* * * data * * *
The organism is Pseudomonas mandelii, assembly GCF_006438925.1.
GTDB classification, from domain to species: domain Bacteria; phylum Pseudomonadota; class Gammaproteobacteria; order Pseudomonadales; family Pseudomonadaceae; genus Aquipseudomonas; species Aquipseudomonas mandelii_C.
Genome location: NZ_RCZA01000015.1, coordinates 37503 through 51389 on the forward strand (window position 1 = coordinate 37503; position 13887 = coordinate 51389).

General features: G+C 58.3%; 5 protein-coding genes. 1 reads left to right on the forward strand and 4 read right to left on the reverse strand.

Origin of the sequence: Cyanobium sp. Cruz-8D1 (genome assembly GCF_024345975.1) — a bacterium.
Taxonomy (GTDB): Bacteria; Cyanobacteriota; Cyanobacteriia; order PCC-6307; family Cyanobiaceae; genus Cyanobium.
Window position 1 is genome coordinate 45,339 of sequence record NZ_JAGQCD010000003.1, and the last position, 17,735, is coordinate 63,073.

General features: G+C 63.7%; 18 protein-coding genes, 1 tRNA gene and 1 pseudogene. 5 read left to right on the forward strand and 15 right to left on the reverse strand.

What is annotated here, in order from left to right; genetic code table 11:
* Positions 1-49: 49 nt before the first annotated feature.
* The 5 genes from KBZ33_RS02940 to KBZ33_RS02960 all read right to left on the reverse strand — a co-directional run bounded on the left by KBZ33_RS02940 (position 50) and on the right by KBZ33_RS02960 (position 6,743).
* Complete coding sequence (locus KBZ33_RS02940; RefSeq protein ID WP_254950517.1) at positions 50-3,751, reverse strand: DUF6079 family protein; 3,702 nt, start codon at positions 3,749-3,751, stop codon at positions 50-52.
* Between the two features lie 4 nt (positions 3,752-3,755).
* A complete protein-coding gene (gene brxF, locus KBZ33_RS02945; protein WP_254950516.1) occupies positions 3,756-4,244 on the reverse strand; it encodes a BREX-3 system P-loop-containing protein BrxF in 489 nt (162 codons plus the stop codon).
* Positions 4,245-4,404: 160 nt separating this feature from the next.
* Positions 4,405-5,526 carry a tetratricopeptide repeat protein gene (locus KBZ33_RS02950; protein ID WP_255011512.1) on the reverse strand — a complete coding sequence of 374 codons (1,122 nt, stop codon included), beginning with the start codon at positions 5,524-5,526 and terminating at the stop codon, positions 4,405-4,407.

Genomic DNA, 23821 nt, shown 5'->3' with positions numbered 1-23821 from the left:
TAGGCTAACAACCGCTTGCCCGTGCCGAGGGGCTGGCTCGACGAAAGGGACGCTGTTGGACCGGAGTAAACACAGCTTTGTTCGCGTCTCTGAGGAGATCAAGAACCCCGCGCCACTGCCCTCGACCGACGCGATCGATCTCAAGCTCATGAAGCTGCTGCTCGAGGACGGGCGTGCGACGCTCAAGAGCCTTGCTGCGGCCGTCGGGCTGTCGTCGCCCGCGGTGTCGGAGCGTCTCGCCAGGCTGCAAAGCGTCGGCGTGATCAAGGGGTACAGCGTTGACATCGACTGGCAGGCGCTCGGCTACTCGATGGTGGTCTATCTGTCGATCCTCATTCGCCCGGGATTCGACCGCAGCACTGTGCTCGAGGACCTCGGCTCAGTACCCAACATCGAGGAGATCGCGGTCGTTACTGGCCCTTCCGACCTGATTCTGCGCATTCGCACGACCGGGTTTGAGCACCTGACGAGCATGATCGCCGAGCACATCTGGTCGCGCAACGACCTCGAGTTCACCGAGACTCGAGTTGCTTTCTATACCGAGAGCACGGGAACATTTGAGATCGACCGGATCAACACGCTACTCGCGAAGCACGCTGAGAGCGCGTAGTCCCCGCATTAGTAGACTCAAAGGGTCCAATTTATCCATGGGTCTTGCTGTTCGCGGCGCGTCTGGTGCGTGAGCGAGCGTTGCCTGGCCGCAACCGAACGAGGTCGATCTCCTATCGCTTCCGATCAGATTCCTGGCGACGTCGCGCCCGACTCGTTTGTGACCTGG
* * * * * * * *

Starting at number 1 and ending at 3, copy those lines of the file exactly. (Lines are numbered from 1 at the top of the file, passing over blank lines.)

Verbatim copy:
The organism is Pseudomonas mandelii, assembly GCF_006438925.1.
GTDB classification, from domain to species: domain Bacteria; phylum Pseudomonadota; class Gammaproteobacteria; order Pseudomonadales; family Pseudomonadaceae; genus Aquipseudomonas; species Aquipseudomonas mandelii_C.
Genome location: NZ_RCZA01000015.1, coordinates 37503 through 51389 on the forward strand (window position 1 = coordinate 37503; position 13887 = coordinate 51389).